Daily Archives: February 14, 2014

The Sun Online and solar activity. February 14, 2014

IDL TIFF file IDL TIFF file IDL TIFF file IDL TIFF file
The solar activity is still high. The strongest of three M-class flares in past 24 hours was the M2.3 flare originating from the Catania sunspot group 36 (NOAA AR 1974). The flare peaked at 02:57 UT on February 14, and was associated with coronal dimming and EIT wave. The currently available data do not show an associated CME. The M1.4 flare peaked at 15:57 UT on February 13 was associated with the coronal dimming, EIT wave and partial halo CME. The CME was first seen in the SOHO LASCO C2 field of view at 16:36 UT, had angular width of about 250 degrees and projected plane of the sky speed of about 450 km/s (as reported by the CACTUS software). We expect this CME to arrive at the Earth on February 17.  The full halo CME, first seen in the SOHO LASCO C2 field of view at 08:48 UT on February 14 was associated with the flare from the Catania sunspot group 28 (NOAA AR 1967) currently at W150. Due to the CME source region position on the far side of the Sun, the CME will not arrive at the Earth and will therefore have no geomagnetic consequences. The Catania sunspot group 36 (NOAA AR 1974) still has beta-gamma-delta  configuration of its photospheric magnetic field. We expect C-class and M-class flares, and possibly also an isolated X-class flare. Due to position of this sunspot group (approaching to West solar limb) we maintain the warning condition for a proton event.The Earth is currently inside the slow solar wind with the speed of 350 km/s. The  interplanetary magnetic field magnitude is stable and its current value is about 5nT. The low-latitude coronal hole (between N20 and N40) in the northern hemisphere has reached the central meridian yesterday evening. The associated fast flow is expected at the Earth late on February 16 or early on February 17.  We expect quiet geomagnetic conditions in the coming hours and active to minor storm conditions on February 15 and 16 due to arrival of CMEs from February 11, February 12 and February 13.
SIDC

Equipment: Coronado 90 +  Imaging Source DMK  + LX75
Processing: Photoshop, Avistack 100 frames
Date: 02/14/14
Time UT: 14:00
Exposure 1/500 sec.

With SPONLI Space is getting closer

IC 1805: Light from the Heart

IC 1805
Image Credit & Copyright: César Blanco González

Sprawling across almost 200 light-years, emission nebula IC 1805 is a mix of glowing interstellar gas and dark dust clouds about 7,500 light-years away in the Perseus spiral arm of our galaxy. Stars were born in this region whose nickname, the Heart Nebula, derives from its Valentine’s-Day-appropriate shape. The clouds themselves are shaped by stellar winds and radiation from massive hot stars in the nebula’s newborn star cluster Melotte 15 about 1.5 million years young. This deep telescopic image maps the pervasive light of narrow emission lines from atoms in the nebula to a color palette made popular in Hubble images of star forming regions. The field of view spans about two degrees on the sky or four times the diameter of a full moon. The cosmic heart is found in the constellation of Cassiopeia, the boastful mythical Queen of Aethiopia.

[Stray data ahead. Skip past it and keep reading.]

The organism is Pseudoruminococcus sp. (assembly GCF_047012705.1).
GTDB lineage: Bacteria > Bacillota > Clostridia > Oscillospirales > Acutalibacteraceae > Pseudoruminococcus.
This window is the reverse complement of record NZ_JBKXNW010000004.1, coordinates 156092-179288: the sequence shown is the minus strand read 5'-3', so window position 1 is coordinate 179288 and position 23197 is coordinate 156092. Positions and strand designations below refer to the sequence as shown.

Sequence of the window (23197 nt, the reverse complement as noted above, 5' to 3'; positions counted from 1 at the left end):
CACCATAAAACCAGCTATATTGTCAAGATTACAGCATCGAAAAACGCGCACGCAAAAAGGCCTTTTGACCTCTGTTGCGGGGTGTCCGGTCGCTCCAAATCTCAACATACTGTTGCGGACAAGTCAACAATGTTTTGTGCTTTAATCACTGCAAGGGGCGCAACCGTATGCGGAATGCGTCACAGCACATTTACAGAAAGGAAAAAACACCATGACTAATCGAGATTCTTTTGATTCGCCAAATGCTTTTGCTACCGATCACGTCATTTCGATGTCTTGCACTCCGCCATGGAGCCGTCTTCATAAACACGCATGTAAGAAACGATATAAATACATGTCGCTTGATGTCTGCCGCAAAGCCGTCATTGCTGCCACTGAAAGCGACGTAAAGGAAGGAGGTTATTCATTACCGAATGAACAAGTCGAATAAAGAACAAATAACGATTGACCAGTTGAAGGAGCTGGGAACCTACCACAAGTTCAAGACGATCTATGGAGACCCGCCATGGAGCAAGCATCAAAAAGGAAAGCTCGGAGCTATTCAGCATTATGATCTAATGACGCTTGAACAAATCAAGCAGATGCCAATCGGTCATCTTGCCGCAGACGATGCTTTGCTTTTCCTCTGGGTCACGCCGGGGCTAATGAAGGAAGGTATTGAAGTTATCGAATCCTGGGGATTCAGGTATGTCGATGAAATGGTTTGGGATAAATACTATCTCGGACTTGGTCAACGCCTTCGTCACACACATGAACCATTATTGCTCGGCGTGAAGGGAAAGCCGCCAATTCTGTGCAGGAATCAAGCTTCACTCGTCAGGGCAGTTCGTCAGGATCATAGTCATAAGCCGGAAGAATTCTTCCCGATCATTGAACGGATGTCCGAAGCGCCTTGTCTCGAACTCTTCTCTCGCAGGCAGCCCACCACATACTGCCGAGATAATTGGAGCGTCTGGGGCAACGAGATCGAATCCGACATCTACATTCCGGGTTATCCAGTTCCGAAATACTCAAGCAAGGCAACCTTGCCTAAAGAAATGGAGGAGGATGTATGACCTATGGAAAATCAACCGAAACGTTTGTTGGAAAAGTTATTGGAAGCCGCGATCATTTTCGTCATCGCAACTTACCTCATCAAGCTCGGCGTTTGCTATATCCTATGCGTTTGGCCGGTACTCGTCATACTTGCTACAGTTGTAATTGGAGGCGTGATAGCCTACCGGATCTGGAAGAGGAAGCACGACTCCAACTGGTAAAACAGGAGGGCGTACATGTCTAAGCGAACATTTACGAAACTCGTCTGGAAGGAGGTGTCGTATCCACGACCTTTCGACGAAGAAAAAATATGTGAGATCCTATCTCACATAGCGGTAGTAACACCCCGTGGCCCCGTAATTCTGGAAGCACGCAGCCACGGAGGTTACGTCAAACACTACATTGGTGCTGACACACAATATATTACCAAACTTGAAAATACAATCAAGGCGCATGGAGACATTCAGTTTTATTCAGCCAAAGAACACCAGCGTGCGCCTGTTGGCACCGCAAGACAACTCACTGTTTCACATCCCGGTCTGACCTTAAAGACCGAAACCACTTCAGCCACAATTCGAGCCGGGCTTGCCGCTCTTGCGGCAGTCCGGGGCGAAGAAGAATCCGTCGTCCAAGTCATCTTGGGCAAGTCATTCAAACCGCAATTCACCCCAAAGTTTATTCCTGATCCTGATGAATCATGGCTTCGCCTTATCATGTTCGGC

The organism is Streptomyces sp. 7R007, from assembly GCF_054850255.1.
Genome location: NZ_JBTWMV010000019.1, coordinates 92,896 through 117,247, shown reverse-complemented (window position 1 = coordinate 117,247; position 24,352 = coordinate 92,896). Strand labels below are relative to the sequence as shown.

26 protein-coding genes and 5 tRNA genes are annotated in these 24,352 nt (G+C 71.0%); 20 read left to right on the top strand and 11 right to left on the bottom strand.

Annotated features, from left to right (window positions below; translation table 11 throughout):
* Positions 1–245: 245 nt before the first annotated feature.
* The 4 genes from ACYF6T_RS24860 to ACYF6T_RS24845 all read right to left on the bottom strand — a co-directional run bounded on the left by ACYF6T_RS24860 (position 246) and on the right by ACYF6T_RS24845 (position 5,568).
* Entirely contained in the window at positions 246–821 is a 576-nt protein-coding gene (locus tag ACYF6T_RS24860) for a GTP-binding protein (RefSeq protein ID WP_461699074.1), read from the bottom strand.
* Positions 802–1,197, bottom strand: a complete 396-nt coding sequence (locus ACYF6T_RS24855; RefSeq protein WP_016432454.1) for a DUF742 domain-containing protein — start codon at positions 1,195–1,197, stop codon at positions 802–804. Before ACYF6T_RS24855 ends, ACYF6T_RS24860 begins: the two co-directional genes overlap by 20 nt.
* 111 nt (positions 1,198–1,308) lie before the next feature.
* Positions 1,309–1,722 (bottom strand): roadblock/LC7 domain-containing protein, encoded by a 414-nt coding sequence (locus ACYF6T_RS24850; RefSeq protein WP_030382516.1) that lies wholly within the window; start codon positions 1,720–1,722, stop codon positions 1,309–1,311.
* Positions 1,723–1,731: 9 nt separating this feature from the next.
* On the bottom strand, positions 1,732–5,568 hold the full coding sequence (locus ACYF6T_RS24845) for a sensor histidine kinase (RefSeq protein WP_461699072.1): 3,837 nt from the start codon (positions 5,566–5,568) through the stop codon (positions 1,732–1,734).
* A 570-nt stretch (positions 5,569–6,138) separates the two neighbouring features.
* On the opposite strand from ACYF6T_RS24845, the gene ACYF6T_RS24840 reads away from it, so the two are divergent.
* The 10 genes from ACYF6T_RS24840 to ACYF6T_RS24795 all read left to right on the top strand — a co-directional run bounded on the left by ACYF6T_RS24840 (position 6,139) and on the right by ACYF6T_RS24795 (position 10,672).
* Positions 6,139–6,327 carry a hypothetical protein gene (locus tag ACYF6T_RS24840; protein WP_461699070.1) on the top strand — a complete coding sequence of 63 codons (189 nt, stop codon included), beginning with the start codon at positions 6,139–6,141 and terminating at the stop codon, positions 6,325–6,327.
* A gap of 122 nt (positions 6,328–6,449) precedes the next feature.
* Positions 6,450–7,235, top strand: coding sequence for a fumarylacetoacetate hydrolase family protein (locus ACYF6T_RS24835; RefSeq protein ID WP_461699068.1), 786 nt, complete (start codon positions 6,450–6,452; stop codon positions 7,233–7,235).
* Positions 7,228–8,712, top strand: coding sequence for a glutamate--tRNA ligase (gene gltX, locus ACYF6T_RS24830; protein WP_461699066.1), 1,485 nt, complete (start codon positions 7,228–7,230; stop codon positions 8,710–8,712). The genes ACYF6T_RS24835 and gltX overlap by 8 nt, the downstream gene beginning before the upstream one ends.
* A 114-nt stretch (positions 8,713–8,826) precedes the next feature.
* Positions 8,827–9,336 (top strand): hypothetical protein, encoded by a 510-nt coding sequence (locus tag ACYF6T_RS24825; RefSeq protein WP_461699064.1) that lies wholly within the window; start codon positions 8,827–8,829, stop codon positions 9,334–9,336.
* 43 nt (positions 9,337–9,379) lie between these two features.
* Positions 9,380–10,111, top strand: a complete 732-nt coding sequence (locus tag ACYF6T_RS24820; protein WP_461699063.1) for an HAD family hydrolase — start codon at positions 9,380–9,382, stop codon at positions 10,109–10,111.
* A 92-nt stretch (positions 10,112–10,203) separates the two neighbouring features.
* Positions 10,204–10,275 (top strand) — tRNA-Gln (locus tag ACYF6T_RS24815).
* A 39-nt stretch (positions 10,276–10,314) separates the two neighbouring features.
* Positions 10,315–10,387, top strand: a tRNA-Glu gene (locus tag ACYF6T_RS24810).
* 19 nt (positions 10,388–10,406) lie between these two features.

NASA APOD 14-feb-2014

M52 in the Cassiopeia constellation

c646bddf74468c556f31fe557d890901.1824x0_q100_watermark

Messier 52 (also known as M 52 or NGC 7654) is an open cluster in the Cassiopeia constellation. It was discovered by Charles Messier in 1774. M52 can be seen from Earth with binoculars.

Due to interstellar absorption of light, the distance to M 52 is uncertain, with estimates ranging between 3,000 and 7,000 light years. One study identified 193 probable members of the cluster, with the brightest member being magnitude 11.  Messier 52 is evaluated at about 35 million years old.

Imaging telescopes or lenses: SkyWatcher 254/1200 Newton f/4.7
Imaging cameras: Canon EOS 350D modified
Mounts: SkyWatcher EQ6 SynScan
Dates: Sept. 19, 2009
Frames: Baader MPCC : 40×120″ ISO1600
Integration: 1.3 hours

Autor: Oliver Runde

AstroPhotography of the day by SPONLI

14 February 2014

We select the best works of amateur astrophotographers with details of equipment, shooting processing etc.

The Sun Online and solar activity. February 11, 2014

The partial halo CME first seen in the SOHO LASCO C2 field of view at 13:25 UT on February 12, was associated with the C7.9 flare (peaking at 12:34 UT) originating from the Catania sunspot group 40 (NOAA AR 1979). The CME had angular width of about 200 degrees and propagated with the projected plane of the sky speed of about 530 km/s. The bulk of the CME mass was directed northward of the Sun-Earth line and it is therefore not very probable that the CME will arrive at the Earth. The arrival of the associated CME-driven shock wave might be expected in the evening of February 15, producing at most unsettled geomagnetic conditions.  The M2.1 flare, peaking at 15:51 UT of February 12 was associated with the faint partial halo CME first seen in the SOHO LASCO C2 field of view at 16:24 UT. The CME had the projected plane of the sky speed of about 500 km/s. From the currently available data, it seems that the CME is Earth directed. The expected arrival of the CME is February 16.
SIDC

Equipment: Coronado 90 +  Imaging Source DMK  + LX75
Processing: Photoshop, Avistack 100 frames
Date: 02/13/14
Time UT: 14:00
Exposure 1/500 sec.

With SPONLI Space is getting closer